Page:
Malaysia. The Hakkas of Sarawak: Sacrificial gifts in Cold War era Malaysia By Kee Howe Yong Toronto: University of Toronto Press, 2013. Pp. 242. Notes, Bibliography, Index.

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Frank Fanselow

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Journal of Southeast Asian Studies

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The Hakkas of Sarawak: Sacrificial gifts in Cold War era Malaysia By KEE HOWE YONG Toronto: University of Toronto Press, 2013. Pp. 242. Notes, Bibliography, Index. Readers who expect a conventional ethnography of 'The Hakkas of Sarawak' (a la Ju-K'ang Tien's The Chinese of Sarawak) will be disappointed by this monograph, but anthropologists, historians, and political scientists interested in the intersections of global, national and local histories, in the historical memory of ethnic minorities marginalised and victimised by the nation-state, and in how such communities cope with collective trauma should focus on its subtitle (Sacrificial gifts in Cold War era Malaysia) and will find this an intellectually engaging--and politically engaged--ethnography that combines committed scholarship with deep, reflective analysis. The Hakkas have a long history of social exclusion and resistance to state authority. Sometimes mislabelled as the 'gypsies of China', they are believed to have migrated from northern China into the south where they were regarded as outsiders (their name means 'guest families') and played a leading role in the nineteenth-century Taiping Rebellion against the Qing dynasty. The Hakkas were also prominent among the Chinese pioneers who migrated to Southeast Asia in the late eighteenth and nineteenth centuries. The earliest Chinese settlements in the archipelago date back to 1777 when the Sultan of Sambas in West Borneo invited Hakkas to work in his gold mines. It did not take long for them to make themselves independent of the Sultan and set up their own government, the Lanfang Republic, sometimes disparaged as a secret society kongsi, and sometimes idealised as Asia's first modern republic. When the Dutch began to assert control over this part of Borneo in the mid-nineteenth century, many Hakkas migrated northwards to areas beyond Dutch control where they continued mining gold as well as antimony in Sarawak. After the Sarawak Raja James Brooke imposed taxes on the lucrative opium trade and set up a mining company to take over the mining operation, they rebelled in 1857 and attacked his capital Kuching. The Raja made a narrow escape and managed to rally local Iban warriors to counterattack and massacre many Hakkas. A century later the Hakkas of Sarawak once again appear in historical accounts of the time as dangerous outsiders, this time as communist collaborators and sympathisers during the 1960s Konfrontasi, the Cold War front in Borneo. That is how the Hakkas conventionally appear in historical accounts, but Kee Howe Yong is an anthropologist endeavouring to write their unwritten history based on the living memories of the trauma of simultaneous inclusion in (through forced resettlement) and exclusion from (as suspected communists) the nation-state. Rather than dwelling on the history of the Hakkas, Yong seeks to convey an understanding of what it feels like to live in today's Malaysia with the historical baggage of past exclusion and victimisation. Yong conducted fieldwork mainly at bus stations, coffee shops and in buses among drivers, conductors and other employees of the local bus company. That may sound like the beginning of most anthropological fieldwork, but in this book it is also its end. He chose the Sarawak Omnibus Company as his fieldwork site not only because of the pioneering role that Chinese traders and transport operators played in connecting Sarawak, but also because it came into existence when small-scale Chinese bus operators who had competed against each other merged their operations and formed the first and biggest bus company in Sarawak. "¦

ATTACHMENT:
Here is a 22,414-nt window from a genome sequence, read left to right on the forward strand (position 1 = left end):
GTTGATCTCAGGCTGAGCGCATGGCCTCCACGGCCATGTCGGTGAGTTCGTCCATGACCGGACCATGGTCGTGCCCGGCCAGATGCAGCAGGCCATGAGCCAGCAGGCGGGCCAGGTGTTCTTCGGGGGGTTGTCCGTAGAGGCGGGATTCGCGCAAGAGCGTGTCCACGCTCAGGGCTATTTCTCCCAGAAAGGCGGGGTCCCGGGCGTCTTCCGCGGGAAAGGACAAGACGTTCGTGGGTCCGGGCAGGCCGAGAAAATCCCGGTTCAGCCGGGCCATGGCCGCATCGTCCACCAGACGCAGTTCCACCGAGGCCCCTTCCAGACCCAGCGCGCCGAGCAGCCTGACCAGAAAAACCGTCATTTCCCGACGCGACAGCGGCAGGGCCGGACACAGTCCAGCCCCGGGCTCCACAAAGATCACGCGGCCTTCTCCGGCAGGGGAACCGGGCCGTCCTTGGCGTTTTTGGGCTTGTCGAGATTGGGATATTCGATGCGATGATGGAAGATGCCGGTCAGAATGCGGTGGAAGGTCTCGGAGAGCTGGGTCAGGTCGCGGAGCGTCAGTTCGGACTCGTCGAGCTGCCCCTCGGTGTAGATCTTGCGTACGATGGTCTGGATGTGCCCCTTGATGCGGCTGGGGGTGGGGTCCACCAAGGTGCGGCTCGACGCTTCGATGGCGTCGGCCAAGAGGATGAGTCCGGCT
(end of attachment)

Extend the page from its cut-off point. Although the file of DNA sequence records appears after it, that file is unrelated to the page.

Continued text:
Cambridge University Press (CUP)



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Arts and Humanities | Social and Behavioral Sciences

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